Related PagesVenezuela Flora/Fauna
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Population: Over 7 million (2001). Mostly European.
Money: Bolivar: fluctuating but currently there are about 1400 B's to 1 US$.
Landscape: The eastern coastal region is semi-arid and very hilly, with lots of white, sandy beaches. The offshore islands (La Blanquilla, Los Roques and Las Aves) are low and arid with clear water and fringing coral reefs. Inland the geology varies from flat, river-filled plains (Los Llanos), to the Andes with Pico Bolivar reaching over 15,000 feet. The Orinoco River drains much of the country, flowing from west to east. On either side of the Orinoco the region is rain forest with high stark mesas.
Visited: Sept 20 - December 28, 2002
Ah, the Spanish Main! We sailed to Venezuela in September 2002 and stayed about 4 months. We left from Grenada and, as it's about 90 miles, we did it as an overnight sail, our first with the kids. After a couple of squalls early in the evening, the crossing went well, with the wind well behind us and gentle swells rocking those off watch to sleep.
We first spent a few days off the island of Coche, playing in the water and lounging by the hotel pool with friends. There were several other cruisers with kids here, enough for a midnight soccer game on the beach. Then we went to Porlamar, on the island of Margarita, where we spent the majority of our time. Margarita is a duty free island, so there were lots of bargains to be had. We flew from there to Mérida with 2 other boat families, and spent 2 glorious weeks in & around the Andes. Then Jon's brother visited with his family of 5 and we sailed around the Margarita area. We visited the Golfo de Cariaco, Laguna Grande, the Guacharo Caves, and Isla Blanquilla. After they left, we hauled Ocelot to paint the bottom and do other routine annual maintenance. Then we piled as much food on board as we could and headed out for the outlying island of Tortuga, and the archipelagoes of Los Roques and Las Aves, before heading off for Bonaire.
Venezuela went through considerable political turmoil during the 4 months we were there. President Chavez is a protégé of Castro and saw himself as the champion of the poor (probably a good thing in a country with such a large & poor lower class, and such a small wealthy upper class). He wanted to turn Venezuela into a socialist, or even communist state, claiming that he wanted to turn it into another Cuba. Now, Cuba is reputed to be a beautiful place, but it's very poor. I understand that many things are rationed or unavailable, and the public is not even allowed to own private cars. Why a prosperous country like Venezuela would want to aspire (de-spire?) to this is beyond me.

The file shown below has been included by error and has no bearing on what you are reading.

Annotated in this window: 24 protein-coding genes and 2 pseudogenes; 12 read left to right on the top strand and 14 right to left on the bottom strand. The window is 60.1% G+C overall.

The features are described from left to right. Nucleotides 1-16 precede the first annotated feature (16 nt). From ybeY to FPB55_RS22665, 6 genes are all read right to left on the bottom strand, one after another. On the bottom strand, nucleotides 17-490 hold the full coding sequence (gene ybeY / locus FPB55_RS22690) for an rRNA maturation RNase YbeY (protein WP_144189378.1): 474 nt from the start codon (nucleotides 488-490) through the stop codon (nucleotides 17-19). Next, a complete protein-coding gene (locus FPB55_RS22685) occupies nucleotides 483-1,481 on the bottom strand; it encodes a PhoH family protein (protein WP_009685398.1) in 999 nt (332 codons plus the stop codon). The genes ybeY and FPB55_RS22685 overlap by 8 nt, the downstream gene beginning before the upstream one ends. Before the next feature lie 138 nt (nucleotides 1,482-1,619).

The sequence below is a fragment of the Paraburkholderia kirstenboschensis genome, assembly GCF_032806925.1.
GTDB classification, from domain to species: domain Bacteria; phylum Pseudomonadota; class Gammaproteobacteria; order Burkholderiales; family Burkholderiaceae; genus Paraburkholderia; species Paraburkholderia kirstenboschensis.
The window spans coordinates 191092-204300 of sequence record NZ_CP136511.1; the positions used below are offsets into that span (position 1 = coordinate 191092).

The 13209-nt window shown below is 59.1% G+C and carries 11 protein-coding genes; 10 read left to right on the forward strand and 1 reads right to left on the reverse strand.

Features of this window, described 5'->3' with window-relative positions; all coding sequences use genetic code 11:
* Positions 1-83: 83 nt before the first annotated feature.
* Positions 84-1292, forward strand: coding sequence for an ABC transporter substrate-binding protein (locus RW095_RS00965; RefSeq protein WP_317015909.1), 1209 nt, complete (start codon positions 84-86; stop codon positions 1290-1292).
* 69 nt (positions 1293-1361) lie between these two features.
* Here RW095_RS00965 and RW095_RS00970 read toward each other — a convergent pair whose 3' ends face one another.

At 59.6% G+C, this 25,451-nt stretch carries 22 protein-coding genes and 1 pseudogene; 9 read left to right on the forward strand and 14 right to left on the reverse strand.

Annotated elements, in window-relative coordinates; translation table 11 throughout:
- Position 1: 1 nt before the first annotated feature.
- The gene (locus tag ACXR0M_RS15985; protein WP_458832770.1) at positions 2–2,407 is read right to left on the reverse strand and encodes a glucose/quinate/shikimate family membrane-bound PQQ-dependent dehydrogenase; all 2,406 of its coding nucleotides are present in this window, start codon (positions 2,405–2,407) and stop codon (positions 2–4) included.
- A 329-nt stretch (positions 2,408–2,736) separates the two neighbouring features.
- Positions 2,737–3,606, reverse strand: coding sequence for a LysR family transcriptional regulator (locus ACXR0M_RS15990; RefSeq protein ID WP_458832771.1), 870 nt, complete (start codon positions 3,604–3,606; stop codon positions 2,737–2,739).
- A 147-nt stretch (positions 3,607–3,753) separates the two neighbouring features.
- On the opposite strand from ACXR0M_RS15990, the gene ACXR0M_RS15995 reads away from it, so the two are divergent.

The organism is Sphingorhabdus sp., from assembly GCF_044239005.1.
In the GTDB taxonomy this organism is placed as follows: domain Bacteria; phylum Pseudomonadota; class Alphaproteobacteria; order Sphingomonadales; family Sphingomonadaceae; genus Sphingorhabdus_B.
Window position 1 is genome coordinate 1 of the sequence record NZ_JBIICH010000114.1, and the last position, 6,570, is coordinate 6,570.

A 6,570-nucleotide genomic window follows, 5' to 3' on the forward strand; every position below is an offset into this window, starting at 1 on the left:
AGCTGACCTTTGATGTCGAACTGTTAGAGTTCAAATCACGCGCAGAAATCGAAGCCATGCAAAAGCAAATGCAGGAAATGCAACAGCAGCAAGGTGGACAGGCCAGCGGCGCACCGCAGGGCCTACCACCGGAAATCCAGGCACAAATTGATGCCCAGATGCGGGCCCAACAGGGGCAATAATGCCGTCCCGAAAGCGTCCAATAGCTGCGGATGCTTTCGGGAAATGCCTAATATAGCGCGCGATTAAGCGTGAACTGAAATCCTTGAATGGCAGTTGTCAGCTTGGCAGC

Although there had been strikes earlier, around Christmas things started to boil over. The vast majority of the action (marches, with attendant violence) only happened in Caracas, and out in Isla Margarita where we were anchored, we were largely unaffected. Many businesses said they would go on strike, but mostly only the larger ones did. Even the large grocery stores simply shortened their hours.
But after several weeks the supply chain had dried up enough that shortages were starting to show up. Ships refused to stop so imported goods ran thin. The banks shortened their hours, resulting in huge lines to get in. (Luckily, we only needed the ATMs, which were outside and unaffected.) Enough members of the oil companies (like the crews of the oil tankers) joined the strike that oil distribution, internal and for export, largely stopped. Since Venezuela is the 5th largest oil producer in the world, this could have a large ripple effect. Beer and canned butter (of all things) got scarce.
So what did we do? We left, of course. One of the joys of cruising is that we don't have to stay anywhere. When the anchor comes up, all bills are paid, by definition.
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